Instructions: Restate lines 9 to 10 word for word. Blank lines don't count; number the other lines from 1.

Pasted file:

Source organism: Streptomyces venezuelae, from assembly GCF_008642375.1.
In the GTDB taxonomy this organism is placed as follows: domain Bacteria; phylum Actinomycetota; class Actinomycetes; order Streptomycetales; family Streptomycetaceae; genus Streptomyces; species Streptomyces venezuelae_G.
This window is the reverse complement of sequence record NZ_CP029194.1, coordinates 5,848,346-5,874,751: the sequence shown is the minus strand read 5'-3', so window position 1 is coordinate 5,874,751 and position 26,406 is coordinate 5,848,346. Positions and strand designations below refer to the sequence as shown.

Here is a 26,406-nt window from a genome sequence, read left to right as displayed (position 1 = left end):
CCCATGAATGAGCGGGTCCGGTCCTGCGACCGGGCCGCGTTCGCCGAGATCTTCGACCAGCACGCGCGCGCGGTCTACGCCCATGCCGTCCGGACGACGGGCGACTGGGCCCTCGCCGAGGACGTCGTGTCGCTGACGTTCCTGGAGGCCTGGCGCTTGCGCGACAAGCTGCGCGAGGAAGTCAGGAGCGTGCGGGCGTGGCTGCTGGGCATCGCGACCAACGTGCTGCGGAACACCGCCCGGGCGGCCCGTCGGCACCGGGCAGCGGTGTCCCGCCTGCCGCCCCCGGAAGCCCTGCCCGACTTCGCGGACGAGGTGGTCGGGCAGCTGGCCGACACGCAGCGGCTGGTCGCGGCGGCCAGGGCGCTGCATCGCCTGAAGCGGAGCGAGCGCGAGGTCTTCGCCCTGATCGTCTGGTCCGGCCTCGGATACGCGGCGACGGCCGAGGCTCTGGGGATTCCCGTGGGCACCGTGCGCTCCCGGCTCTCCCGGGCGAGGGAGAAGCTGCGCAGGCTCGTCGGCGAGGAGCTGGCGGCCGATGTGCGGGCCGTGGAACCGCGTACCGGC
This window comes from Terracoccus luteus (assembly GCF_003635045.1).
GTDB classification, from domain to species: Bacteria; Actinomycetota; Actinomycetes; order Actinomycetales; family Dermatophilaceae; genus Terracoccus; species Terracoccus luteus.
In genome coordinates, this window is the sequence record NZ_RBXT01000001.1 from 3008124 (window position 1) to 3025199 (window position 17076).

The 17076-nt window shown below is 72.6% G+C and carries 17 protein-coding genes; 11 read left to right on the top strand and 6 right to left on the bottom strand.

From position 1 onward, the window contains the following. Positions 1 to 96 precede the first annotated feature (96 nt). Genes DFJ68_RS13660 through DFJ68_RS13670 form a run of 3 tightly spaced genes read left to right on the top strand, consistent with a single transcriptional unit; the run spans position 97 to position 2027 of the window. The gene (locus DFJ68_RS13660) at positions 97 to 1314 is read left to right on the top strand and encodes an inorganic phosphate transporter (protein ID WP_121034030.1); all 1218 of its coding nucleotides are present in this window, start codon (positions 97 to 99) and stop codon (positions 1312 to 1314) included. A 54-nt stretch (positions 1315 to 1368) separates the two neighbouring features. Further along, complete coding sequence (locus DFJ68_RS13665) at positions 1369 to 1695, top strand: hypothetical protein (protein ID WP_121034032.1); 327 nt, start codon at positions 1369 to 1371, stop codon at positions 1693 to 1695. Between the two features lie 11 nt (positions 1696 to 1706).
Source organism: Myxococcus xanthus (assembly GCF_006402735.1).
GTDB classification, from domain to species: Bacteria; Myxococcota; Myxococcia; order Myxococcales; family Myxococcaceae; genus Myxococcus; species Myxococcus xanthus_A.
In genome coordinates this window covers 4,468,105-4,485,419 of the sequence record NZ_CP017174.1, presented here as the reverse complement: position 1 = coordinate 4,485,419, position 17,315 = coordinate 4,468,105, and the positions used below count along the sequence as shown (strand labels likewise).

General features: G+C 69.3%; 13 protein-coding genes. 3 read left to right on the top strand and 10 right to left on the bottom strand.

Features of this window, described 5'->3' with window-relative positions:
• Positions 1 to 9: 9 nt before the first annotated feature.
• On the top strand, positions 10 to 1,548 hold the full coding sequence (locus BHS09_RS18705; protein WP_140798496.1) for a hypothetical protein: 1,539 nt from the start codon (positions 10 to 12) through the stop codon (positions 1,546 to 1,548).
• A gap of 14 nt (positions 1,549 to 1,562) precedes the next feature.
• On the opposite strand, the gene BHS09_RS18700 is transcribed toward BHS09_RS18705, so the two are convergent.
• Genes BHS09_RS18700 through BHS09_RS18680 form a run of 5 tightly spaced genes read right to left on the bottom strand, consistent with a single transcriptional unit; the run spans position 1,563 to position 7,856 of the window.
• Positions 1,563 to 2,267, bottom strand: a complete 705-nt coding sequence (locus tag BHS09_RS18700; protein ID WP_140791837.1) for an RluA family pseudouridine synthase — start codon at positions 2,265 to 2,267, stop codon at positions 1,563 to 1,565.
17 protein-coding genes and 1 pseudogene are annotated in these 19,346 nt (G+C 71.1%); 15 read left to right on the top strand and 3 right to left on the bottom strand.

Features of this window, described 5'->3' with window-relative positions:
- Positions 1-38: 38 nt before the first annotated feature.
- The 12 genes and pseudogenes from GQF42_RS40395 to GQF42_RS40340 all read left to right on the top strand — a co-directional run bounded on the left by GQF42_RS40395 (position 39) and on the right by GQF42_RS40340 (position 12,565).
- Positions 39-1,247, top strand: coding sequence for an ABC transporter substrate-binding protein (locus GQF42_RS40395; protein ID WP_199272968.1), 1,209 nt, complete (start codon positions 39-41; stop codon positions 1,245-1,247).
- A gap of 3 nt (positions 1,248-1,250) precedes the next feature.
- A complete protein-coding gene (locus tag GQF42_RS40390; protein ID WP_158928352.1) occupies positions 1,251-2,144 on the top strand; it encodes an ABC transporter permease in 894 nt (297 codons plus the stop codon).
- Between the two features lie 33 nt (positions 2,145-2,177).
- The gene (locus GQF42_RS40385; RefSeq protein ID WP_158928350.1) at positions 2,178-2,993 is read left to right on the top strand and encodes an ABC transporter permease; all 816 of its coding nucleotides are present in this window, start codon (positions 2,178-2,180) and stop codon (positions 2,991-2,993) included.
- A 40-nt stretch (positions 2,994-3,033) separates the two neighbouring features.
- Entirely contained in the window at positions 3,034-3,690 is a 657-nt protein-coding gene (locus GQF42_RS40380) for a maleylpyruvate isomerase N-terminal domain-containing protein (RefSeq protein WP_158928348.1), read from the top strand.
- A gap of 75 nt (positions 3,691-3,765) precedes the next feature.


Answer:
The 17076-nt window shown below is 72.6% G+C and carries 17 protein-coding genes; 11 read left to right on the top strand and 6 right to left on the bottom strand.

From position 1 onward, the window contains the following. Positions 1 to 96 precede the first annotated feature (96 nt). Genes DFJ68_RS13660 through DFJ68_RS13670 form a run of 3 tightly spaced genes read left to right on the top strand, consistent with a single transcriptional unit; the run spans position 97 to position 2027 of the window. The gene (locus DFJ68_RS13660) at positions 97 to 1314 is read left to right on the top strand and encodes an inorganic phosphate transporter (protein ID WP_121034030.1); all 1218 of its coding nucleotides are present in this window, start codon (positions 97 to 99) and stop codon (positions 1312 to 1314) included. A 54-nt stretch (positions 1315 to 1368) separates the two neighbouring features. Further along, complete coding sequence (locus DFJ68_RS13665) at positions 1369 to 1695, top strand: hypothetical protein (protein ID WP_121034032.1); 327 nt, start codon at positions 1369 to 1371, stop codon at positions 1693 to 1695. Between the two features lie 11 nt (positions 1696 to 1706).